The May 2 Strategic Partnership Agreement between the US and Afghanistan pledged to continue cooperation between the two countries to “combat al Qaeda and its affiliates”. The two countries agreed to oppose threats to the sovereignty of Afghanistan, by cooperating closely on Defence and security.
As per the Agreement, even after US forces withdraw in 2014, the US would continue to support training, equipping and sustaining Afghan Security Forces “to ensure terrorists never again encroach on Afghan soil and threaten Afghanistan, the region and the world”.
The Agreement also provides for access to Afghan facilities for US forces. This is to remain in force till 2024. This Agreement, taken together with the Afghanistan-India Strategic Cooperation Agreement of October 4, 2011, appears to have led to a reappraisal of thinking in Beijing and Islamabad.
China has adopted an ambivalent approach to developments in Afghanistan. While being concerned about the impact of Islamic extremism on its Xinjiang Province, it appears to have got Pakistan to persuade its Afghan allies in the Taliban and in Gulbuddin Hekmatyar’s ‘Hizb e Islami’ not to attack Chinese nationals or interests in Afghanistan.
Beijing has done precious little for the reconstruction and development of post-Taliban Afghanistan, though it has pledged $4 billion of commercial investment in the development of the Aynak copper mines, south-east of Kabul, together with an agreement in December 2011, to explore oil and natural gas in the Amu Darya Basin, and construct an oil refinery.
The oil exploration agreement comes after New Delhi’s success in securing access to the nearby Hajikak iron ore mines. This Indian investment has been undertaken by a consortium of Indian-owned public and private sector companies called the “Afghan Iron and Steel Company” (AFISCO).
The consortium was set up to not only develop iron ore resources, but also build a steel and power plant. In collaboration with the Indian Government, the entire complex involving an estimated investment of $11 billion will include a 200 km railway line to transport the produce to the Iranian border.
Signs of enhanced Chinese interest in Afghanistan emerged when President Karzai met Chinese President Hu Jintao on the sidelines of the Shanghai Cooperation Summit in Tajikistan, in June. The two sides reportedly discussed the possibility of a feasibility study for a Turkmenistan, Afghanistan China gas pipeline. Such a pipeline, through northern Afghanistan, would avoid the Taliban-controlled South and would be more viable than the proposed TAPI pipeline to India, which traverses through Taliban controlled areas in Afghanistan and Pakistan’s volatile Baluchistan province.
While China would undoubtedly finance the oil pipeline from Turkmenistan, there is still a big question mark over financing arrangements for the TAPI pipeline. The Karzai-Hu meeting was followed by a visit to China by then Afghan Defence Minister Abdul Rahim Wardak on July 27.
In Wardak’s meeting with Guo Boxiong, the Vice-Chairman of China’s Central Military Commission, Guo alluded to bilateral military relations having been “boosted steadily” and called on the two militaries “to enhance strategic communication and strengthen pragmatic cooperation”. China appears now to be paying greater interest in establishing a significant economic presence in mineral-rich northern Afghanistan and promoting closer military ties with the Karzai dispensation.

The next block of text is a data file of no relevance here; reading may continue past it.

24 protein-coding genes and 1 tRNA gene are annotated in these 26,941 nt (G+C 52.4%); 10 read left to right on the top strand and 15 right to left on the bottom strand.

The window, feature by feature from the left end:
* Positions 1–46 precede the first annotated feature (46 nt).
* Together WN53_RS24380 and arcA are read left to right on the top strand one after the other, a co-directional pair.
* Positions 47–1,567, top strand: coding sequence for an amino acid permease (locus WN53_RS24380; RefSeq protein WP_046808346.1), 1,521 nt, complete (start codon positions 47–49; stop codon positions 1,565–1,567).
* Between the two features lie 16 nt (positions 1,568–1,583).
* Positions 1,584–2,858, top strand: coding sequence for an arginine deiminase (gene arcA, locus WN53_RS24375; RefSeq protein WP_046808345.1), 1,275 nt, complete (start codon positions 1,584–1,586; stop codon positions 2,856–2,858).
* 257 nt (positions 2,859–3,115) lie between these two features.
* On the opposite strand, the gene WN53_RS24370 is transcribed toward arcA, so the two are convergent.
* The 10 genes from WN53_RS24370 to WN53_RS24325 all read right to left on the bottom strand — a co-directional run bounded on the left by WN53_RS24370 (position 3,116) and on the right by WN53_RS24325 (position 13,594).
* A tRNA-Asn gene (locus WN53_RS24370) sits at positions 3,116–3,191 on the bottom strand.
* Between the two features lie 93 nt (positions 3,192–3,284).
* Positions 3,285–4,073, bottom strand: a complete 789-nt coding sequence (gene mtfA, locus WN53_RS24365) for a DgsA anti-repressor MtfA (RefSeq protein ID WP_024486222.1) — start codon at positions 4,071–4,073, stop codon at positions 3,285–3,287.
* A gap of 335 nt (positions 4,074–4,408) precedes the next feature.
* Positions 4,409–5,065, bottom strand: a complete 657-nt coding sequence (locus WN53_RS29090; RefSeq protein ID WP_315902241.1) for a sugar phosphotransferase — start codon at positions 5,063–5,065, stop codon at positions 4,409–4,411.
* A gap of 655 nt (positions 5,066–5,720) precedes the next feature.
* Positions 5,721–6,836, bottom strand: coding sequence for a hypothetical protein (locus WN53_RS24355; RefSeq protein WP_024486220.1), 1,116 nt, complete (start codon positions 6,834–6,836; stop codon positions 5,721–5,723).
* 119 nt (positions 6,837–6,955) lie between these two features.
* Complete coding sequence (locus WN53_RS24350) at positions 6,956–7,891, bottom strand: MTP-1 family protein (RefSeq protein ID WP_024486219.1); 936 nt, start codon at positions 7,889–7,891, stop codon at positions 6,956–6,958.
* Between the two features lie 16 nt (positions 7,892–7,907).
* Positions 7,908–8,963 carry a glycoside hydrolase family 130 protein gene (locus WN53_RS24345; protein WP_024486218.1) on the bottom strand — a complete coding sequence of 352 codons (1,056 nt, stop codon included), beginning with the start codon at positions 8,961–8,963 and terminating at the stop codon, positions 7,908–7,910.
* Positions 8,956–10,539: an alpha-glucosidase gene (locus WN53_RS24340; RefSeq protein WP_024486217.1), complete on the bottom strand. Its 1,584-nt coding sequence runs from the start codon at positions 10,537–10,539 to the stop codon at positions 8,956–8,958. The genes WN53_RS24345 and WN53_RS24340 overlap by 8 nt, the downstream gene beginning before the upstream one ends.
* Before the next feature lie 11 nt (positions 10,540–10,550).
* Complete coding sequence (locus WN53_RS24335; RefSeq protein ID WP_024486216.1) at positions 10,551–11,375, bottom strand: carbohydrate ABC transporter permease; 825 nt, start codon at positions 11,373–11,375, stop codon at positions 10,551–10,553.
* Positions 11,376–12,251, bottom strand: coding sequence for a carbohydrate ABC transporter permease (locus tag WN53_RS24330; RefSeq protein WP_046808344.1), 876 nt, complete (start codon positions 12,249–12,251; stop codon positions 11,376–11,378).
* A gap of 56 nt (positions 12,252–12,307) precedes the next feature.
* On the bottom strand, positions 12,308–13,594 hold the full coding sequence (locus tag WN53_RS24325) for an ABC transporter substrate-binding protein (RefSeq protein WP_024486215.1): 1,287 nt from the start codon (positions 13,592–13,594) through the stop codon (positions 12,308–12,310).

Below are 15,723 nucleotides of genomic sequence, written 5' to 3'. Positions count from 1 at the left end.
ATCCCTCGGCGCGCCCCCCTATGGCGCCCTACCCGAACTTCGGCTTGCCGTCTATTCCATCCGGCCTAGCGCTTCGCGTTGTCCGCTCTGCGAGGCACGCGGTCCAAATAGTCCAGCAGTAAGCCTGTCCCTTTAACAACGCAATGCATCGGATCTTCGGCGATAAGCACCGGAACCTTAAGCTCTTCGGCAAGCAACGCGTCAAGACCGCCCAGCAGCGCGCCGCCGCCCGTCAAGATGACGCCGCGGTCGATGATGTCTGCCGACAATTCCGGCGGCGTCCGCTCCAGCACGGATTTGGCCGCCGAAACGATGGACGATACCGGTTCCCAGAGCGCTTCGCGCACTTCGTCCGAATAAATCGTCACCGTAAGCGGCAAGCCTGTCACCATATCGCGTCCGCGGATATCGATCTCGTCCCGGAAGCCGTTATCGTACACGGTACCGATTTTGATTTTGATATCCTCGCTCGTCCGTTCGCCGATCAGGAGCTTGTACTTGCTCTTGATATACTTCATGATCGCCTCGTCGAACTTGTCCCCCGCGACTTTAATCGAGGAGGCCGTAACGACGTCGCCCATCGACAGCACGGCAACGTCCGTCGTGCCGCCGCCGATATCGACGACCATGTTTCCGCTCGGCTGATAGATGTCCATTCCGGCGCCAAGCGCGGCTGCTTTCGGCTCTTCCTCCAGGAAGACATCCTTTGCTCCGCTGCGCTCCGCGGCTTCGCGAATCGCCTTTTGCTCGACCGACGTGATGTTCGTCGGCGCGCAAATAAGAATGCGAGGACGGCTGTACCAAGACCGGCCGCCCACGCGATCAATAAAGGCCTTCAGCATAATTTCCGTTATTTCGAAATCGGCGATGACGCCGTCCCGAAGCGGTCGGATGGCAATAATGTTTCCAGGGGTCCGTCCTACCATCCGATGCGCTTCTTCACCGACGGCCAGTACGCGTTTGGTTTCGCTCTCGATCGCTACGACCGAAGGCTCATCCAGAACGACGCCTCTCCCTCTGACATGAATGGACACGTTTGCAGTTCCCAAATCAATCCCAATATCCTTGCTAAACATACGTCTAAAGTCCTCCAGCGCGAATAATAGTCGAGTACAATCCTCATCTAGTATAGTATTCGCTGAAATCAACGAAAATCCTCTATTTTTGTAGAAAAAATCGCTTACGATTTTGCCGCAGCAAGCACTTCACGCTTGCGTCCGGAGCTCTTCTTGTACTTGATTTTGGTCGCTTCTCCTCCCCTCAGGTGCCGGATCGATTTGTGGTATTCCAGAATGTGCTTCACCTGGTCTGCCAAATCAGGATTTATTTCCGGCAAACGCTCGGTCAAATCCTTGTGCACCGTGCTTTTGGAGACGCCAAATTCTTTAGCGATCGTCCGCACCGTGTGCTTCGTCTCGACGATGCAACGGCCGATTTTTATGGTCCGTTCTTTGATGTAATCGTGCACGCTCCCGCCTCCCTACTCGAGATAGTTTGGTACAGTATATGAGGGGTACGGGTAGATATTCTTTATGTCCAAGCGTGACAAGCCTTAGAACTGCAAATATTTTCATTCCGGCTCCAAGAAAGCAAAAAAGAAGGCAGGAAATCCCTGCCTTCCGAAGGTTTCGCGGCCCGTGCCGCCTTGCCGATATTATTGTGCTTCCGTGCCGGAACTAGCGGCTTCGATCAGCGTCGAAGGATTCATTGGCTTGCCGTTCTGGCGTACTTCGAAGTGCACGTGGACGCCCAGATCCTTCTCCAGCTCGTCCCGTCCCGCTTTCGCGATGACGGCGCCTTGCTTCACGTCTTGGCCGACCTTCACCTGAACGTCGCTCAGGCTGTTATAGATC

Around the same time as Wardak’s visit to China, Pakistan Prime Minister Raja Pervaiz Ashraf was in Kabul, where he opened a new Pakistan Embassy building, interestingly located in a part of Kabul which is the stronghold of leaders of the Northern Alliance.
Pakistan realises that it has to reach out to Tajik and Uzbek leaders in Afghanistan, who in the past were described as “Indian Agents”. The Afghan northern leadership and indeed all those who will be high on the hit list, should the Taliban return to Kabul, are reaching out warily to Pakistan, to facilitate a dialogue with the Taliban.
Significantly, these developments are occurring when cash-strapped Pakistan has been forced to climb down from its high horse and reopen NATO supply routes to Afghanistan.
Despite showing a readiness to expand its collaboration with the Karzai regime, China will inevitably work closely with Pakistan to ensure it does not earn the wrath of the Afghan Taliban. Pakistan, in turn, is slowly coming to realise that it has to be more circumspect in its support for the Taliban and the Haqqani network.
It is entirely possible that Mullah Omar will be “persuaded” to agree to some form of dialogue with the Americans and the Afghan Peace Council. But, given their past experiences with Pakistan, mere expression and good intentions by Pakistan will cut no ice with most Afghan leaders.
There have recently been credible reports from Kabul that Iran has allowed the Taliban to open an office in Zahidan in eastern Iran and that Iran will assist the Taliban in operating against the US in Afghanistan. However, supporting a Taliban presence on its soil will only undermine the cordial relations with Afghanistan.
There will, no doubt, be occasion to discuss developments in Afghanistan with the Iranian leadership when Prime Minister Manmohan Singh visits Tehran, for the forthcoming non-aligned summit.
(The author is a former High Commissioner to Pakistan. email@example.com)